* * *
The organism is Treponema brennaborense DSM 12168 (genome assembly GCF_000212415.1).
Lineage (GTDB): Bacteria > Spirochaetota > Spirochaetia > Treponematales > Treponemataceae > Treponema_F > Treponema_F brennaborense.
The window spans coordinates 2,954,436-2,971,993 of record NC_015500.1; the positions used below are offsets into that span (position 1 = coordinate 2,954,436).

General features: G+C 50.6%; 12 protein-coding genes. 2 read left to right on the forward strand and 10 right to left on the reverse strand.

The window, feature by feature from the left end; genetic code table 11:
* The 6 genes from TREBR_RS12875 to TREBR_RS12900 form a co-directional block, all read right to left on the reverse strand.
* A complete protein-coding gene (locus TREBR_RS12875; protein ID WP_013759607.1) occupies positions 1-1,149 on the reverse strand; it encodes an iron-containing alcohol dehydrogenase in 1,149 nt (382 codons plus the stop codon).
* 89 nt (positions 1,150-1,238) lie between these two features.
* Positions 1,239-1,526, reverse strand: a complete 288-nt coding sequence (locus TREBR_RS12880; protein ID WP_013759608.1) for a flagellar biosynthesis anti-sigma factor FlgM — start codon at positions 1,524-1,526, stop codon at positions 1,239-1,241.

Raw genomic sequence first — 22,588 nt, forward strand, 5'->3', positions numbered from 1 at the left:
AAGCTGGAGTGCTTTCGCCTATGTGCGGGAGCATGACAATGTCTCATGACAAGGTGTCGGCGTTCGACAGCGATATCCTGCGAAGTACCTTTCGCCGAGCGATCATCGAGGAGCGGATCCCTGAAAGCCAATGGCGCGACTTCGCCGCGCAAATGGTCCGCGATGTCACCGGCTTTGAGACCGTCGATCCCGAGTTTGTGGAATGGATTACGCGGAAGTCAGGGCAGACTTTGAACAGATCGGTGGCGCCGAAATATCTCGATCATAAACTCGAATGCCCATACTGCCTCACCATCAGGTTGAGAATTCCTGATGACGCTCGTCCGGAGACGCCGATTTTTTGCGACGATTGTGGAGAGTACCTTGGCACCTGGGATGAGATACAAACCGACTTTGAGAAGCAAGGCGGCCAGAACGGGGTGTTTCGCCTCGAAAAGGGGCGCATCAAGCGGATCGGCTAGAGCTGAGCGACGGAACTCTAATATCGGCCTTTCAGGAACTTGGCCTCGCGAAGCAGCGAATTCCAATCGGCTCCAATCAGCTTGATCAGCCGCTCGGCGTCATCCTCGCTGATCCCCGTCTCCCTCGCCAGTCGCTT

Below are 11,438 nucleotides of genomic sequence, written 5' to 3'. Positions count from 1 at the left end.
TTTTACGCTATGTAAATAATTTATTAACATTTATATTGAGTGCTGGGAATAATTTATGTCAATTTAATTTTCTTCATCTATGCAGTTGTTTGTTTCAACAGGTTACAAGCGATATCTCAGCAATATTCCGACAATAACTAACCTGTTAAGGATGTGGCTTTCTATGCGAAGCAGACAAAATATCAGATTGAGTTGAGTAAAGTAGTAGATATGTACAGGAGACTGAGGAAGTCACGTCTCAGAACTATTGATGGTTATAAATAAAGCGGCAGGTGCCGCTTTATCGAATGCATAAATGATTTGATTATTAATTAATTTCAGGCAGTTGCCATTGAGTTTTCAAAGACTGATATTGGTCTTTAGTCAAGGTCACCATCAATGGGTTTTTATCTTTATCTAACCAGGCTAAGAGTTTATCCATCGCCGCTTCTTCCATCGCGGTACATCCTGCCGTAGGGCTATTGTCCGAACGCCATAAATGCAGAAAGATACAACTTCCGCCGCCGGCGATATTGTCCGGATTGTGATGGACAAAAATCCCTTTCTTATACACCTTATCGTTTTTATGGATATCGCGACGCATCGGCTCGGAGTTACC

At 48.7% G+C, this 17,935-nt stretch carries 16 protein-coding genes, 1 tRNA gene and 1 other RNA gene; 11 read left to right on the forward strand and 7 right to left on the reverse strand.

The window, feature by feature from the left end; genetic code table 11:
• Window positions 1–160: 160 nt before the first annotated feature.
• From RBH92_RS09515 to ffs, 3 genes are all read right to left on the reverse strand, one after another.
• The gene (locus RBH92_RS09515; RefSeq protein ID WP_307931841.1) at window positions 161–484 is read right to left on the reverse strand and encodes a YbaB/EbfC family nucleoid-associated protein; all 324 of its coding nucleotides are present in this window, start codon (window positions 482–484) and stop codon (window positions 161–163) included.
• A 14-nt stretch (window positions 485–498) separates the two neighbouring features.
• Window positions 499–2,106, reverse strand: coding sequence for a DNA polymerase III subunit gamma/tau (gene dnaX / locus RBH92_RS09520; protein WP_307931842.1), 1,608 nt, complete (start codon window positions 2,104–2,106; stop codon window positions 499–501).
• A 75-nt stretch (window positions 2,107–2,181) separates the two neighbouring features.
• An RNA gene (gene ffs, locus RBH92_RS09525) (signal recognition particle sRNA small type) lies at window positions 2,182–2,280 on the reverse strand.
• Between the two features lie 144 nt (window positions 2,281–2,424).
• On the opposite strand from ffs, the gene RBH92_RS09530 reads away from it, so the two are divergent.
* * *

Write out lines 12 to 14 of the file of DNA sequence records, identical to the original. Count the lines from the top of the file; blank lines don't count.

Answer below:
Below are 11,438 nucleotides of genomic sequence, written 5' to 3'. Positions count from 1 at the left end.
TTTTACGCTATGTAAATAATTTATTAACATTTATATTGAGTGCTGGGAATAATTTATGTCAATTTAATTTTCTTCATCTATGCAGTTGTTTGTTTCAACAGGTTACAAGCGATATCTCAGCAATATTCCGACAATAACTAACCTGTTAAGGATGTGGCTTTCTATGCGAAGCAGACAAAATATCAGATTGAGTTGAGTAAAGTAGTAGATATGTACAGGAGACTGAGGAAGTCACGTCTCAGAACTATTGATGGTTATAAATAAAGCGGCAGGTGCCGCTTTATCGAATGCATAAATGATTTGATTATTAATTAATTTCAGGCAGTTGCCATTGAGTTTTCAAAGACTGATATTGGTCTTTAGTCAAGGTCACCATCAATGGGTTTTTATCTTTATCTAACCAGGCTAAGAGTTTATCCATCGCCGCTTCTTCCATCGCGGTACATCCTGCCGTAGGGCTATTGTCCGAACGCCATAAATGCAGAAAGATACAACTTCCGCCGCCGGCGATATTGTCCGGATTGTGATGGACAAAAATCCCTTTCTTATACACCTTATCGTTTTTATGGATATCGCGACGCATCGGCTCGGAGTTACC

At 48.7% G+C, this 17,935-nt stretch carries 16 protein-coding genes, 1 tRNA gene and 1 other RNA gene; 11 read left to right on the forward strand and 7 right to left on the reverse strand.